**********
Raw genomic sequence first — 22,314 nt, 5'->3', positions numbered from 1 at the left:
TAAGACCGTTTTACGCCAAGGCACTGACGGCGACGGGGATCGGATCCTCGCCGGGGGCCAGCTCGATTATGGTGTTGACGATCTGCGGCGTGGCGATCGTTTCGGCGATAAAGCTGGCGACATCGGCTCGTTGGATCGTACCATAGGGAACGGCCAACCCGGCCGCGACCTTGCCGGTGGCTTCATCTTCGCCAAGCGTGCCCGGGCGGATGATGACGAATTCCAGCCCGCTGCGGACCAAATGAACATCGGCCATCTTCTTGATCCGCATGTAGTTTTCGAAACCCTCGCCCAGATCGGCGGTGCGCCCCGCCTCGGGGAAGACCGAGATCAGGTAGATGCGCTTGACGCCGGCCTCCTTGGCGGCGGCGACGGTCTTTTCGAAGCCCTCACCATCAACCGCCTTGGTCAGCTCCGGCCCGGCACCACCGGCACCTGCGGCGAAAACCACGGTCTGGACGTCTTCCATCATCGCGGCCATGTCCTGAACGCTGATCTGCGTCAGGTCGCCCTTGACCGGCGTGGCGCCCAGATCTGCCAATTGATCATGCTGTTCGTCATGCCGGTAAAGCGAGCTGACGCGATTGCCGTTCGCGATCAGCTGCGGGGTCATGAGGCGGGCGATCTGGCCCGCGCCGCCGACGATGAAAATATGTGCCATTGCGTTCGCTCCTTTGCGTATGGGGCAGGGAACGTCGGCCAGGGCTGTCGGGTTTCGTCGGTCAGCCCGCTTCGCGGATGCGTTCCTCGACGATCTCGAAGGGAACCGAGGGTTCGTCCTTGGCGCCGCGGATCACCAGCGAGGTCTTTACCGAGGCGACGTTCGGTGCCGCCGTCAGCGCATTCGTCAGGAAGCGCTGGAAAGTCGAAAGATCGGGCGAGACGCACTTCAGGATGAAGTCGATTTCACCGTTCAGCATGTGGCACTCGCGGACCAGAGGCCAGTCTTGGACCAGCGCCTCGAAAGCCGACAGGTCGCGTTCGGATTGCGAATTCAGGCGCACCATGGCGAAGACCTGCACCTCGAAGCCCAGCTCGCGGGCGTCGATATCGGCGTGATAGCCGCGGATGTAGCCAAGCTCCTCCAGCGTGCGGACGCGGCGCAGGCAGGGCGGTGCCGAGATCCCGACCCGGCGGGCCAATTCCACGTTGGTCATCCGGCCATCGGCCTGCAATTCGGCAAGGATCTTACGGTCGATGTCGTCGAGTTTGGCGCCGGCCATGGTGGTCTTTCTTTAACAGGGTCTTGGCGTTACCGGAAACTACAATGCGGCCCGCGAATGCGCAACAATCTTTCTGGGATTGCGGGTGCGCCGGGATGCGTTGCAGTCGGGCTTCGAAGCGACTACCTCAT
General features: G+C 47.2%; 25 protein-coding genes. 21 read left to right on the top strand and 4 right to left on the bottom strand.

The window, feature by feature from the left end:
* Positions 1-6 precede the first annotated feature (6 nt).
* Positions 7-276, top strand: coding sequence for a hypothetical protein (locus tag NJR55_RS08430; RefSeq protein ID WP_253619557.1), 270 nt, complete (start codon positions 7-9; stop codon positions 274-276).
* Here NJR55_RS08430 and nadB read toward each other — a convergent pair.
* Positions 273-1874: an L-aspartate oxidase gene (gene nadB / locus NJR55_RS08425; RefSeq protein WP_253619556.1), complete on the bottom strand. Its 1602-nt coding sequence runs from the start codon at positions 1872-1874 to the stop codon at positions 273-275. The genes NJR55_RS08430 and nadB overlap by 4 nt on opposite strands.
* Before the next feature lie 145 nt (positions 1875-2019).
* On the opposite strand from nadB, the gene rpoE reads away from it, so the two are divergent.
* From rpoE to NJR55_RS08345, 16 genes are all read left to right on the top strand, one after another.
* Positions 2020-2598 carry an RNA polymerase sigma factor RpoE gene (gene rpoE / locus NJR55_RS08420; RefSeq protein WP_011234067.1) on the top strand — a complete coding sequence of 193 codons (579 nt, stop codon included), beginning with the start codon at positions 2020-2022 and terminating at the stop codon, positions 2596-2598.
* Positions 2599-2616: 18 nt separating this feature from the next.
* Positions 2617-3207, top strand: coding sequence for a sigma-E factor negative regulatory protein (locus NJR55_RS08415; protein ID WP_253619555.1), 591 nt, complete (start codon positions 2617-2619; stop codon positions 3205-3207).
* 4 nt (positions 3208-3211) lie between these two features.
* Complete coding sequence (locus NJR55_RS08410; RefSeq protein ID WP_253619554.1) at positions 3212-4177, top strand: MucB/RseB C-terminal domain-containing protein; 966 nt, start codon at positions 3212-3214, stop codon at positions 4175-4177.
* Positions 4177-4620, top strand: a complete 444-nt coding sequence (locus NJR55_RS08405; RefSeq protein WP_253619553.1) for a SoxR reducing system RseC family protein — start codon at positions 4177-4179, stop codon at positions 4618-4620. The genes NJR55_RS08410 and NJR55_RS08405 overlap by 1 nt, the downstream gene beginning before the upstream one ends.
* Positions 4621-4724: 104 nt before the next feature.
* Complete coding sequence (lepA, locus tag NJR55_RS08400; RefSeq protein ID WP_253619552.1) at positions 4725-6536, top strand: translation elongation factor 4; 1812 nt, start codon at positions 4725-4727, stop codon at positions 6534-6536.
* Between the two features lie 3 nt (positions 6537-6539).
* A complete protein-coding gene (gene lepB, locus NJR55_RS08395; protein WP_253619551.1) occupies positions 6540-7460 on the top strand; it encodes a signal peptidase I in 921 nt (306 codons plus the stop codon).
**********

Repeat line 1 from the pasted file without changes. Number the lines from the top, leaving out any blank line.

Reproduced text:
Raw genomic sequence first — 22,314 nt, 5'->3', positions numbered from 1 at the left: